- The Washington Times - Tuesday, January 7, 2003

Duhalde to visit Brazil for joint economic bid
BUENOS AIRES Argentine President Eduardo Duhalde plans to visit Brazilian President Luiz Inacio Lula da Silva next week to join his fight against hunger.
"Lula was categorical in affirming that he wants zero hunger in Brazil, and we share the same goals," Mr. Duhalde said on his regular Saturday broadcast. "Argentina and Brazil together produce 40 percent of the soy in the world," he said on Radio Nacional, adding: "The potential that we have is enormous."
Brazil and Argentina are the largest members of the Mercosur trade bloc, which also includes Uruguay and Paraguay.

Murder count dips in initial 2002 tally
KINGSTON The Caribbean island nation of Jamaica saw its murder count drop to 1,045 in 2002 from 1,139 the year before, but the figure is still high enough that it remains one of the world's most violent countries.
The murder victims in this country of 2.7 million people included 16 police officers. The figure for 2002 could rise, as some of 135 killings by police in what were described as shootouts are under investigation by Jamaica's director of public prosecutions, who may decide to file charges against the officers involved.

Priest admits to sexual liaison
MEXICO CITY A parish priest in Cuautemoc, Chihuahua state, admitted having sexual relations with his 28-year-old secretary, a local newspaper reported during the weekend after a video tape of the liaison surfaced.
The Rev. Salomon Palma told a local radio station that someone tried to blackmail him with the tape that the priest was believed to have made himself three years ago. "I believe in God's mercy, and that he will pardon me," Father Palma said, according to El Diario de Chihuahua newspaper.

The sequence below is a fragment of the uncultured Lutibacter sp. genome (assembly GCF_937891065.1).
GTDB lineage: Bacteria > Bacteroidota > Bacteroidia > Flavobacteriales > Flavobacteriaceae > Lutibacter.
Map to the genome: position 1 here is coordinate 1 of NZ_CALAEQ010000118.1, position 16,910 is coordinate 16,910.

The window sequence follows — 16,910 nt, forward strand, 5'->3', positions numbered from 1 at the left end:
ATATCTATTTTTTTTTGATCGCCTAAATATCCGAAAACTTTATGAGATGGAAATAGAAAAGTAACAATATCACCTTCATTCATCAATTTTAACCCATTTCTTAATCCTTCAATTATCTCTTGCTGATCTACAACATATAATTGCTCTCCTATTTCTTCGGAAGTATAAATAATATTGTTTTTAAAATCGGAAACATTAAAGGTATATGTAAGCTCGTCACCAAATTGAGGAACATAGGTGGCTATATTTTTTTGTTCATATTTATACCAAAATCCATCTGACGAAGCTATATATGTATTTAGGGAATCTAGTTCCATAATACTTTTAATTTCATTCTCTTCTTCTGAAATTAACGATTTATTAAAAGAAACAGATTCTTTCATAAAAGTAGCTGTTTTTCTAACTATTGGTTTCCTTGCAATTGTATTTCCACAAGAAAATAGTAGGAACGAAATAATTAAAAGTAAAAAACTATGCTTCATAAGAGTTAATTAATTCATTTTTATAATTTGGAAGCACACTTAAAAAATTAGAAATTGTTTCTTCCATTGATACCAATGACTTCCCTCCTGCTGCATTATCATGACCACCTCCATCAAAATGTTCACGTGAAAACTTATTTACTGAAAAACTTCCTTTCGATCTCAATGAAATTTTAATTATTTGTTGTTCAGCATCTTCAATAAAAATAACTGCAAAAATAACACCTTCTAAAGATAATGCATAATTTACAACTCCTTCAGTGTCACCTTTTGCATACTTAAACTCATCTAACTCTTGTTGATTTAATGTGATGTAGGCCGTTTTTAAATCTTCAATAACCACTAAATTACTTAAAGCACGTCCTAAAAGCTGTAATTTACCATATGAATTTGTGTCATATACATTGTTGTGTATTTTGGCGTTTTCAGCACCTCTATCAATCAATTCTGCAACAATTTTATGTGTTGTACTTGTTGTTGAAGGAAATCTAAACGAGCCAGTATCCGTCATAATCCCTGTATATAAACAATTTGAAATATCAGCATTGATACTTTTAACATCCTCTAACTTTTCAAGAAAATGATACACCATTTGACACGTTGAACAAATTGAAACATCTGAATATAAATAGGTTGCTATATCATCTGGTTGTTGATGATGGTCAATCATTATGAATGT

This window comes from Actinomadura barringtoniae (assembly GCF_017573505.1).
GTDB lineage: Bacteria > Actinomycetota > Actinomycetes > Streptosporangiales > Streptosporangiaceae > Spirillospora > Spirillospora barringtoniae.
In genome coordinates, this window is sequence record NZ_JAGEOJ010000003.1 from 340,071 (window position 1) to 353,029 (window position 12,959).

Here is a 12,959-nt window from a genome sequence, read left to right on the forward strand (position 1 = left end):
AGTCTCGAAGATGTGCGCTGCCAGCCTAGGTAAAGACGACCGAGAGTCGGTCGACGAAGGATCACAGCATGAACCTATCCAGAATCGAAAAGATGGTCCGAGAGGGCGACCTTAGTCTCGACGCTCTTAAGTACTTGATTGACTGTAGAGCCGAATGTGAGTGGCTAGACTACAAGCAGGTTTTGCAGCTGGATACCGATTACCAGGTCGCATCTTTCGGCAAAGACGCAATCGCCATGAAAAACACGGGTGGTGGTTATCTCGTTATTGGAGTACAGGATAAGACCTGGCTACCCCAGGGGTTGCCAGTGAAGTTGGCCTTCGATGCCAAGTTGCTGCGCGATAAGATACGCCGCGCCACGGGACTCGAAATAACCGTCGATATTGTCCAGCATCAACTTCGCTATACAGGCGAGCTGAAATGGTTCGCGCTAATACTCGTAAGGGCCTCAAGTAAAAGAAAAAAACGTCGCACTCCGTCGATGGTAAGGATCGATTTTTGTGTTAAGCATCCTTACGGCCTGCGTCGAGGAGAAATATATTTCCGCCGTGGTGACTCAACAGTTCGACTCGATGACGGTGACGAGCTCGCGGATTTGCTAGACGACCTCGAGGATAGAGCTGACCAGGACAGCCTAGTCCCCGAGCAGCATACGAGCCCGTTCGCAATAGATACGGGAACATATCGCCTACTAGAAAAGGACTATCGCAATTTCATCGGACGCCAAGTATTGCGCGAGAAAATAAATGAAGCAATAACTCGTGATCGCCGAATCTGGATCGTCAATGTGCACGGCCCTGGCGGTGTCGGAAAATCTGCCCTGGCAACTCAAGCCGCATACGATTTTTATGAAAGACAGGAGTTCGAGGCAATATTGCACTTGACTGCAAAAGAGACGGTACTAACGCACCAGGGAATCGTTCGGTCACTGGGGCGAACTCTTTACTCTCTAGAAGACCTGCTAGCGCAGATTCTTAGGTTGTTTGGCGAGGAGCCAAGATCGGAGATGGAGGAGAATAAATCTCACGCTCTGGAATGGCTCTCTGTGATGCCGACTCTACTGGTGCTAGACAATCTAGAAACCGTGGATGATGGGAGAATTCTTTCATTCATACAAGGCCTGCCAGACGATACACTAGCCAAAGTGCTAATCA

He said that he continued as parish priest because his bishop had not asked him to leave the post. Father Palma said the Roman Catholic Church should review its policy on priestly celibacy.

Weekly notes
Panama President Mireya Moscoso has announced the replacement of five of 12 Cabinet members, including two who will run for president in May 2004. Foreign Minister Jose Miguel Aleman and Public Works Minister Victor Juliao are seeking their party's nomination. The others departing this week are Labor Minister Joaquin Vallarino, Agriculture Minister Pedro Gordon and Minister of Youth Alba Tejada de Rolla. Cuban dissidents intend to monitor parliamentary elections on Jan. 19 to try to prevent Fidel Castro's government from inflating the vote. The recently formed Assembly for the Promotion of Civil Society told reporters that it would try to ensure that election workers don't inflate the turnout or count ballots voided in protest. "This does not mean we want to legitimize the elections," said dissident Marta Beatriz Roque, adding: "It is important that the dissident is there whether the government wants him there or not."

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